This Great Society - Writing

 



Illustration: Mark Gunderson


Thea Tambogon: Far From Home
Illustration: Mark_Gunderson

 
 

            It is a typical humid night in the Philippines. My mother’s ranch vibrates with a blur of bodies—people drinking and smoking and laughing while children push and play on the dry dirt around the barn. Jubilant and energetic since the early morning, they still pound on the hard ground as they race after one another, their bare feet calloused from everyday games. Neglected by parents, they zip in and out of darkness, playing tag with the night. Their haunting laughter echoes against the still air.
             I stay in the doorway that leads to the kitchen. My aunties prepare the food inside and I can hear them laugh and shout almost as loud as the party raging in front of me. There is an endless stream of going in and out; bowls of pancit and lumpia leave as boxes and boxes of empty beer bottles arrive. I am scolded again and again for being in the way, and many times invited to move. With a gallant shake of the head, I refuse and disguise my terrors with a blanket of dark.
            The smell, the sound, the atmosphere—each is so spectacular that I fear stepping out of the shadows, lest I shift something unseen. I am curious enough to watch, but not brave enough to venture.
            I spot my father and uncle out in the yard and begin, finally, to move towards them. They are adding large pieces of wood into an empty, metal tub while everyone begins to gather around in a circle. They give the tub generous squirts of starter fluid and empty a bottle of alcohol to douse the wood. Set ablaze, the heat immediately spreads, creating a fire that is small, but whose spirit is fierce. The temperature escalates. Sweat bleeds from my pores as the raw flame whips its fiery claws against the warm night.
            The children stop playing their game to huddle around their parents. Voices shrill with excitement, they cling to their mothers’ legs as the women begin to clap a strange rhythm. Small faces gleam up towards red drunken expressions and laugh a laugh that echoes further into the distant reaches of the night. The dancing flame of the fire highlights their feet, stomping impatiently to the beat of their mothers’ clapping.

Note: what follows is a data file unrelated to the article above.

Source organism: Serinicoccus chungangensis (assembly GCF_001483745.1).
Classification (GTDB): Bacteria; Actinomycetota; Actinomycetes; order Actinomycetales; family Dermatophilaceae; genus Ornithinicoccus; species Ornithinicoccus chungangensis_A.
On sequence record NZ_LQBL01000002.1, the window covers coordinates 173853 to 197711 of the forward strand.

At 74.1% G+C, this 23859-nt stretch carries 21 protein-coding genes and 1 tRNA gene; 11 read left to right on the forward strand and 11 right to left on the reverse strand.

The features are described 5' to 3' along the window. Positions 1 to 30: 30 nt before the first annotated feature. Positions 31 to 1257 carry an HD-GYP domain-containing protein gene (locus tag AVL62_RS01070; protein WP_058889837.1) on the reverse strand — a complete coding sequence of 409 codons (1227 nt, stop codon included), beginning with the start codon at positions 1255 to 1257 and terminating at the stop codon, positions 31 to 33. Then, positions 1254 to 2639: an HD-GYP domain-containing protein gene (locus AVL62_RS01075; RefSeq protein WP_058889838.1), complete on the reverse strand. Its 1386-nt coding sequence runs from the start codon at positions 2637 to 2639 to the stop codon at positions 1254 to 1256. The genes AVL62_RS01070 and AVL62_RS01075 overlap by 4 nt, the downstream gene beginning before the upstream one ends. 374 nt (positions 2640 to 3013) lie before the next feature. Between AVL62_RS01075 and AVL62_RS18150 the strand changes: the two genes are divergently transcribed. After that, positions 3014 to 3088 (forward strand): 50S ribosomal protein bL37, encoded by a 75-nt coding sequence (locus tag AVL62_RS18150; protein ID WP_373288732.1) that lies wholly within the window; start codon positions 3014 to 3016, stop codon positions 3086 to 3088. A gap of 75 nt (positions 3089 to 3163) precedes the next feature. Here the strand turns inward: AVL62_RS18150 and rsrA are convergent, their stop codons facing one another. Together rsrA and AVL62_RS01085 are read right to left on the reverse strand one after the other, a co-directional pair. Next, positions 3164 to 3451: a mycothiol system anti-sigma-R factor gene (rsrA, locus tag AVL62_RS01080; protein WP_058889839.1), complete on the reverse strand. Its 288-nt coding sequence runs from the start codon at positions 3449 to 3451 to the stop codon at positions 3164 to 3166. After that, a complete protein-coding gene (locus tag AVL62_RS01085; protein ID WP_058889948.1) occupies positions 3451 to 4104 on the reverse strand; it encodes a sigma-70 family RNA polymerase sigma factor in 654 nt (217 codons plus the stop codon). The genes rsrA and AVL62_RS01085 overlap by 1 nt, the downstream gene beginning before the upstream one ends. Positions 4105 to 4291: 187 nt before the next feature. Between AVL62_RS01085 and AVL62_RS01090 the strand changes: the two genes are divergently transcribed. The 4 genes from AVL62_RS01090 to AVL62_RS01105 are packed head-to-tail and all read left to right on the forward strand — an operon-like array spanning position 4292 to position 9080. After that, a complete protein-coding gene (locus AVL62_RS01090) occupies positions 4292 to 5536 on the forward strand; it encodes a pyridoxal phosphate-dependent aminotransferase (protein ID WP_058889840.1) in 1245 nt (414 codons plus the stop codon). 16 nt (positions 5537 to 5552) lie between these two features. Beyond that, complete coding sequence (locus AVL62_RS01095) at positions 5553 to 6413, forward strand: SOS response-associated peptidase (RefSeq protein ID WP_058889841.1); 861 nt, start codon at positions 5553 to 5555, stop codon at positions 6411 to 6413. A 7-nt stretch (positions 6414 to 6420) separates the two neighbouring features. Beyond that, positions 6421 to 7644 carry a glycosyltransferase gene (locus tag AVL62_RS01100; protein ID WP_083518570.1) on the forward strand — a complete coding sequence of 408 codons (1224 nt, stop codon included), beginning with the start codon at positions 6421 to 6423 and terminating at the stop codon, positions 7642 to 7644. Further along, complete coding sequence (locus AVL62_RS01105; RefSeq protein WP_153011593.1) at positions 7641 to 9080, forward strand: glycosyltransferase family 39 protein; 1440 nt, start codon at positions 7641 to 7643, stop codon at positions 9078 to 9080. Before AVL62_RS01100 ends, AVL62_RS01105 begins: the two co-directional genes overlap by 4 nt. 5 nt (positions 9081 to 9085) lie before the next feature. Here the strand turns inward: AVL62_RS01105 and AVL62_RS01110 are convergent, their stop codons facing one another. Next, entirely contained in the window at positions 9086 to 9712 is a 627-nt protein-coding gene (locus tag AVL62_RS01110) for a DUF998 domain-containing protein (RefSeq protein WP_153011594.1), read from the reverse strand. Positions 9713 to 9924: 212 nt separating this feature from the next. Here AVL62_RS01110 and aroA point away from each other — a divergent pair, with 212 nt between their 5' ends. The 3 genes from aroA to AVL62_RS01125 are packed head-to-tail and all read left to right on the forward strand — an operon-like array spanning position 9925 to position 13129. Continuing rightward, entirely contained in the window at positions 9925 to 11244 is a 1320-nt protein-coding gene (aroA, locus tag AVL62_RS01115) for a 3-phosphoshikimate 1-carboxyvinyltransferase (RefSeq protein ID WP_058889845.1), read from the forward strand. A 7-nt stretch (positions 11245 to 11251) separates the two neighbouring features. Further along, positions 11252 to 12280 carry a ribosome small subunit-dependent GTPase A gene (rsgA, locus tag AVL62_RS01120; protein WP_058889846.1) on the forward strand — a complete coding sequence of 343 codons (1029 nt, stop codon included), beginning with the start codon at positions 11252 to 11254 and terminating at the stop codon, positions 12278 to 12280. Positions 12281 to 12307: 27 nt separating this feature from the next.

I, too, look for my mother, but this far from my doorway and the kitchen’s glow, the light is weak and I can only trust that she is out here too, lost among a sea of drunken, happy faces.
            My eyes are drawn back to the fire by a lurching figure just beyond the flames. I see my father and my uncle half-dragging an animal towards the tub by a rope around its neck. It fights against them, it fights against the noose, it fights against the cheering crowd of drunken bastards and giggling children.
            Its face is a broken snarl and its growl is hoarse. Its paws dig and push into the dry dirt in a last attempt to break free. Its legs quiver as it grows weak and its back quakes as its muscles strain.
            A box is put over its head and, one by one, my uncles each grab a long stick and club the creature along its sweating flanks and spine. My father ties the end of the rope to a nearby tree to secure the dog. Then he picks up a splintered branch.
            I want my mom; my eyes dart around to find that one familiar face but something hides her away from me. Fear claws against me from inside and there’s no way to let it out—so I run. I battle my way past arms and thighs and as far away from the yelping as possible. Every face I pass is terrible. When I think I’m nearly through the throng, an uncle grabs me and leads me back towards the fire in jest. I have to scream and bash against him in order to wrench my wrist free from his drunken grip.
             My mother stands at the other end of the house talking with her sister when I find her. I wipe tears from my eyes onto my briny temples when I walk to her. She immediately picks me up and for the first time tonight I feel home.
            The sound of wood hitting skin and bone echo in the deepening night. The dog’s whimpers and cries become silence. The crackling of the fire takes their place and lays all chaos to rest.

 

 
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